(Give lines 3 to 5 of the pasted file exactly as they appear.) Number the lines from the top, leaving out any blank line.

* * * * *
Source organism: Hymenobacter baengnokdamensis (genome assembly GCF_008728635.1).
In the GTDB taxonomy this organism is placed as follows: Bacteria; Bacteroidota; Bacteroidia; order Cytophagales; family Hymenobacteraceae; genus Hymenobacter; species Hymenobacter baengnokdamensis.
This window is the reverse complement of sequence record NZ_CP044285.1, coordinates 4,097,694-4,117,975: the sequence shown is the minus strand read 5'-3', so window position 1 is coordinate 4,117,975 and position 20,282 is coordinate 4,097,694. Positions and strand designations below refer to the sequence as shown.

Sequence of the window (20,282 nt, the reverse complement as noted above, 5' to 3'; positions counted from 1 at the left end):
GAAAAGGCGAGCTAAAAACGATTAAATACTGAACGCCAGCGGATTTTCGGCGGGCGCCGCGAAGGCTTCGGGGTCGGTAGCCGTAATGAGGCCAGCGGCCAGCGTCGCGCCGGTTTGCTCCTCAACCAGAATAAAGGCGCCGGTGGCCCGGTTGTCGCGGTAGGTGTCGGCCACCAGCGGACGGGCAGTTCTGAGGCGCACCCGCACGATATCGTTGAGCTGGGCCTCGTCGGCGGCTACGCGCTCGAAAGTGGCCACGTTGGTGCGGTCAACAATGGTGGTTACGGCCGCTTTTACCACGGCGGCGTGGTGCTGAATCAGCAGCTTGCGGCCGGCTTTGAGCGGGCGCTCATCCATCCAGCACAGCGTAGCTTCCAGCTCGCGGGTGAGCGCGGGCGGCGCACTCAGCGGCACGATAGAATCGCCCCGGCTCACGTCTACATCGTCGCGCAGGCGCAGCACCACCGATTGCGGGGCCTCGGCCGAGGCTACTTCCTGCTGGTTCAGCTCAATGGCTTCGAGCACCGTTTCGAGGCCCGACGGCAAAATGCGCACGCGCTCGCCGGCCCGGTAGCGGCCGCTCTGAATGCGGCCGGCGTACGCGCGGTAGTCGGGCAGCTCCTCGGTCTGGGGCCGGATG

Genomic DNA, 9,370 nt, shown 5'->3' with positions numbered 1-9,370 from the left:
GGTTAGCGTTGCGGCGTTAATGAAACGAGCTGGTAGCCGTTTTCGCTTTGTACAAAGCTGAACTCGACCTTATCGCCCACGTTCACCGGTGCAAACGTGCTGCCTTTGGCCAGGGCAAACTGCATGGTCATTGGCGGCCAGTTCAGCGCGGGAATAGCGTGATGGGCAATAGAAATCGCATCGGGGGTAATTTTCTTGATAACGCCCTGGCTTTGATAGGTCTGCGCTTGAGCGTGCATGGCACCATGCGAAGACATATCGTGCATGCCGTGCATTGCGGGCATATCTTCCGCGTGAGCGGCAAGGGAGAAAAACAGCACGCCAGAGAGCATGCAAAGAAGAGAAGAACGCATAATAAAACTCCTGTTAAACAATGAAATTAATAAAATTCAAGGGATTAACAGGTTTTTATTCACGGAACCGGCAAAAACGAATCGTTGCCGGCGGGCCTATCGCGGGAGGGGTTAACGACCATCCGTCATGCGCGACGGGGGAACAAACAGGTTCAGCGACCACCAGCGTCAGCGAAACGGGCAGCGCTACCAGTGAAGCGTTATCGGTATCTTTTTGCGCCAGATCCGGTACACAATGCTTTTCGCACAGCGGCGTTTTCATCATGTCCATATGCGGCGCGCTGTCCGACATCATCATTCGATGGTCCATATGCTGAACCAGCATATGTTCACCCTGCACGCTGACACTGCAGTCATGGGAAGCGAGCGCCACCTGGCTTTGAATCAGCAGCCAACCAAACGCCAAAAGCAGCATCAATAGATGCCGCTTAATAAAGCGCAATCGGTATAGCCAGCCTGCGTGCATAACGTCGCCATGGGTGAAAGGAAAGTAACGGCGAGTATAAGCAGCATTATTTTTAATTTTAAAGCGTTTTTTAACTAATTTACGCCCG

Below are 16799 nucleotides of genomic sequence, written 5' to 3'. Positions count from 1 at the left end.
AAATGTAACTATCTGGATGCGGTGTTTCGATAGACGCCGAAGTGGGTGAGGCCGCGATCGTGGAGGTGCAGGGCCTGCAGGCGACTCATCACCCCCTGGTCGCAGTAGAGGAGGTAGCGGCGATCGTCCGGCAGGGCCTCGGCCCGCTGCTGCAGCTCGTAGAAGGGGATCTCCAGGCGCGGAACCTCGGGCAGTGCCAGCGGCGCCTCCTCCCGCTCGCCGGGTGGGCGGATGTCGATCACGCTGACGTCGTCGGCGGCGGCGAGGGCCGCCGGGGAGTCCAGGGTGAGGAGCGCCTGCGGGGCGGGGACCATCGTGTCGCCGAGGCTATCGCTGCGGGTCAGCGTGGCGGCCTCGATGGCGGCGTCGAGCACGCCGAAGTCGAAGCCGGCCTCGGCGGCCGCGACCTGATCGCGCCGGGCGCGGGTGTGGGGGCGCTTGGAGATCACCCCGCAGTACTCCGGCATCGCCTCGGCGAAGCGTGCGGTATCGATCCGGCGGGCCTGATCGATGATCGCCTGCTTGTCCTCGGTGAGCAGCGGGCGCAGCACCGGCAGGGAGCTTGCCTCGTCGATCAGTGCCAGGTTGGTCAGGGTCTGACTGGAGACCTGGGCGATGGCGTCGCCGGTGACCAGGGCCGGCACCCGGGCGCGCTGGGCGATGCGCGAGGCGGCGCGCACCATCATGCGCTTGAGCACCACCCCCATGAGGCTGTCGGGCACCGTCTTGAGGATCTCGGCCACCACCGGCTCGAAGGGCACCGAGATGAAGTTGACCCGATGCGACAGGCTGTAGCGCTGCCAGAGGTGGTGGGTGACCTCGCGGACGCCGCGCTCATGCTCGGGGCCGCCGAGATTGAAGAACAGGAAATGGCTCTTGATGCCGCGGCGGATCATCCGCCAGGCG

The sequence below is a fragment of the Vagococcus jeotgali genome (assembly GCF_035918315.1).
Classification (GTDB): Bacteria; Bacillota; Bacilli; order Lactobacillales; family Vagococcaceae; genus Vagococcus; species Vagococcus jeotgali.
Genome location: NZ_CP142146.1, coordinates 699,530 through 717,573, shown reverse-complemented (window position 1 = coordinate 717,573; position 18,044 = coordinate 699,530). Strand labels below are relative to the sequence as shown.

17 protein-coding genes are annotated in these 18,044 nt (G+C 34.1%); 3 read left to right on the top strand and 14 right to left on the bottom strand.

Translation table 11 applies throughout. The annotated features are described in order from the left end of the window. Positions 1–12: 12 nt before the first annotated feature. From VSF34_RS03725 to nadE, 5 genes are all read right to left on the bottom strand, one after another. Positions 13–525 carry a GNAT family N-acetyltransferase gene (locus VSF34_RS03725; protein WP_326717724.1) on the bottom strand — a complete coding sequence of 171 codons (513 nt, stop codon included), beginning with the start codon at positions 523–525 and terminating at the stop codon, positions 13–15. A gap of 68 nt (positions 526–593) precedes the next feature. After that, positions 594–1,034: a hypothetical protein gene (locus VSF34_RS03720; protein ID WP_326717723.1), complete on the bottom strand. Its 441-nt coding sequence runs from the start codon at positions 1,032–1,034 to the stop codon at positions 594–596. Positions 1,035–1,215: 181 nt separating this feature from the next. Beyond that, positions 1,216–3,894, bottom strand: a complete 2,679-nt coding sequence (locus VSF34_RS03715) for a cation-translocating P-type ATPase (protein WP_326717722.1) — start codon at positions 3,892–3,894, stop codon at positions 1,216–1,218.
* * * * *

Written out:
This window is the reverse complement of sequence record NZ_CP044285.1, coordinates 4,097,694-4,117,975: the sequence shown is the minus strand read 5'-3', so window position 1 is coordinate 4,117,975 and position 20,282 is coordinate 4,097,694. Positions and strand designations below refer to the sequence as shown.

Sequence of the window (20,282 nt, the reverse complement as noted above, 5' to 3'; positions counted from 1 at the left end):
GAAAAGGCGAGCTAAAAACGATTAAATACTGAACGCCAGCGGATTTTCGGCGGGCGCCGCGAAGGCTTCGGGGTCGGTAGCCGTAATGAGGCCAGCGGCCAGCGTCGCGCCGGTTTGCTCCTCAACCAGAATAAAGGCGCCGGTGGCCCGGTTGTCGCGGTAGGTGTCGGCCACCAGCGGACGGGCAGTTCTGAGGCGCACCCGCACGATATCGTTGAGCTGGGCCTCGTCGGCGGCTACGCGCTCGAAAGTGGCCACGTTGGTGCGGTCAACAATGGTGGTTACGGCCGCTTTTACCACGGCGGCGTGGTGCTGAATCAGCAGCTTGCGGCCGGCTTTGAGCGGGCGCTCATCCATCCAGCACAGCGTAGCTTCCAGCTCGCGGGTGAGCGCGGGCGGCGCACTCAGCGGCACGATAGAATCGCCCCGGCTCACGTCTACATCGTCGCGCAGGCGCAGCACCACCGATTGCGGGGCCTCGGCCGAGGCTACTTCCTGCTGGTTCAGCTCAATGGCTTCGAGCACCGTTTCGAGGCCCGACGGCAAAATGCGCACGCGCTCGCCGGCCCGGTAGCGGCCGCTCTGAATGCGGCCGGCGTACGCGCGGTAGTCGGGCAGCTCCTCGGTCTGGGGCCGGATG